Am I missing something? What is the rational basis by which you choose to under emphasise the hypothesis regarding the cultural propagation through mimetic adaptation and stories?

In response to What is Wisdom?
Comment author: Erfeyah 02 July 2017 10:38:13AM *  2 points [-]

Unfortunately, we have not yet found a shortcut for developing this repository of experiences and the corresponding heuristics derived from it.

There is also the possibility that wisdom is not achieved through the intellect but through experience. Indeed this is what all the wisdom texts have said for thousand and thousand of years. That is why they use phrases like "He who tastes knows", "To ask about experience is absurd, because experience is the annihilation of speech" or "The way is through knowledge and practice, not through intellect and talk". I am not making a rational argument for the reality or not of this perspective but why would we use a different word (wisdom) if it is still rationality? And if you agree (and I think you do) that it is not rationality then your question "How do we amplify wisdom?" has been answered by the wise. People first study for years the teaching stories and other writings of the wisdom traditions in their modern form. Then some may, presumably, find a teacher that guides them through experiences to go further.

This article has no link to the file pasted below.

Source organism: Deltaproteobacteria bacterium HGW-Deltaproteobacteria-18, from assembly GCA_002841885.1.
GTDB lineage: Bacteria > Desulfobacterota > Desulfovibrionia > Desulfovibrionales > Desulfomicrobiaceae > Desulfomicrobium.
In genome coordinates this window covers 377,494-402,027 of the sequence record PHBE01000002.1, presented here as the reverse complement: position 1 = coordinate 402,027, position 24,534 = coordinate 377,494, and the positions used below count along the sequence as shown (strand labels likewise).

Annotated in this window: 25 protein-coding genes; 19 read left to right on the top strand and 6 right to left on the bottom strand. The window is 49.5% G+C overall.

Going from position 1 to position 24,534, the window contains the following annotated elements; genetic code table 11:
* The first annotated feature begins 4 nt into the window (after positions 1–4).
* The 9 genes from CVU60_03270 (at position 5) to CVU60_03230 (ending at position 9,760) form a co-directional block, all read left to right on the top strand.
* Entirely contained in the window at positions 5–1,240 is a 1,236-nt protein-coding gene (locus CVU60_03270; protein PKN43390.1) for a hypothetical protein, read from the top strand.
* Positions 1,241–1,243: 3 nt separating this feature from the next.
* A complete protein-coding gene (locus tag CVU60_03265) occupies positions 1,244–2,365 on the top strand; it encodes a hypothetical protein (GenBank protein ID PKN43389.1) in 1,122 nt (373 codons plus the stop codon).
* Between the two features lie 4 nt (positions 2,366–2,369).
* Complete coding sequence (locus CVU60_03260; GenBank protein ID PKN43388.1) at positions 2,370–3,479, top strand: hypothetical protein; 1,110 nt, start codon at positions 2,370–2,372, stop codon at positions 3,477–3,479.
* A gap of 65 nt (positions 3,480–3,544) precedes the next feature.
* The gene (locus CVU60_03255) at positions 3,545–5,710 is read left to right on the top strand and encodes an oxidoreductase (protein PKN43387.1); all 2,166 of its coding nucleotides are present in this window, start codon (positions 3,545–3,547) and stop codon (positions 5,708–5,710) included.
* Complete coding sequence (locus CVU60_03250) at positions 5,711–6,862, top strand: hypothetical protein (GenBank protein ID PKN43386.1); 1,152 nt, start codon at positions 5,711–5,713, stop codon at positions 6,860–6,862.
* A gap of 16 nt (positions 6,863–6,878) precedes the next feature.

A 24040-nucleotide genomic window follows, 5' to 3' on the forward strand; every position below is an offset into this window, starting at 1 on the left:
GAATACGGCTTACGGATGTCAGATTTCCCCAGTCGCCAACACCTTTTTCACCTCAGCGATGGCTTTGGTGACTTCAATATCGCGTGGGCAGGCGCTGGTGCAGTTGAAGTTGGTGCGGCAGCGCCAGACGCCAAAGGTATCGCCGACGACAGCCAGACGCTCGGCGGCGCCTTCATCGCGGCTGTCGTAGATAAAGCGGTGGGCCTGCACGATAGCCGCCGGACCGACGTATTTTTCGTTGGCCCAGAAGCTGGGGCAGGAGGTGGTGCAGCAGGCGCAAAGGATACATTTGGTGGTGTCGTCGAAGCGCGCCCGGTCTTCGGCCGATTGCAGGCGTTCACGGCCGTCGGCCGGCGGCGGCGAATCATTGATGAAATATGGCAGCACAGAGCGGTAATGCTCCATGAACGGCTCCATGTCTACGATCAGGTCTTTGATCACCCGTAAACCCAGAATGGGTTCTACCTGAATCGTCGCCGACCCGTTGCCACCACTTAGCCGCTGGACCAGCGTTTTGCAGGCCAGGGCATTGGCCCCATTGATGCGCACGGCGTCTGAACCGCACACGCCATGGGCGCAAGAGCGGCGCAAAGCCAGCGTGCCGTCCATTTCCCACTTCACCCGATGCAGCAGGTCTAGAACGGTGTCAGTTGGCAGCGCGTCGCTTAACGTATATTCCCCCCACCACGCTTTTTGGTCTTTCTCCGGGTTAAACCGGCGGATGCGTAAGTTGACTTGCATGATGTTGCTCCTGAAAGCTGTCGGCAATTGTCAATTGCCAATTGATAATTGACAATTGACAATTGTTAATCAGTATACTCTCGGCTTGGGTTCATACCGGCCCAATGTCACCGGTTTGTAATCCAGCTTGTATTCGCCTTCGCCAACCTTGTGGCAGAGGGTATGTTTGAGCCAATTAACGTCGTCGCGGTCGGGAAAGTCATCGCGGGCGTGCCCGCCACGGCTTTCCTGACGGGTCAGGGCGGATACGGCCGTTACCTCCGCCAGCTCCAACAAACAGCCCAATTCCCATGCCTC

Increasing our capacity for intelligence and rationality without a corresponding increase in wisdom.. ..may be dangerous.

Exactly. It is my estimation as well that this is where we are. There are attempts to create a rational bridge to the wisdom traditions but the rationalists would have to stop calling anything that is not rationality 'magic' in a derogatory manner and study the material.

Comment author: blankcanvas 30 June 2017 08:38:51PM *  0 points [-]

I want to go into this full-time but I'm unfortunately looking at part-time work and full-time studies (60 h / week) which annoys me deeply, and I've never manged to do even 10 hours a week (conscientiousness in the 2nd percentile, yes 2% of people have less in conscientiousness and uhm neuroticism in the 80th percentile). I'm thinking about skipping my studies to the government-funded school, which bribes me very well, just working 20 h a week and doing Maps of Meaning etc, 40 h a week. I wrote about it more here: http://lesswrong.com/lw/p6l/open_thread_june_26_july_2_2017/dusd

I'm not your ordinary LWer, this is not my only account. If you are looking to make people buy into this who are hyperrational and IQ's in the 140's, I wasn't the targeted audience :).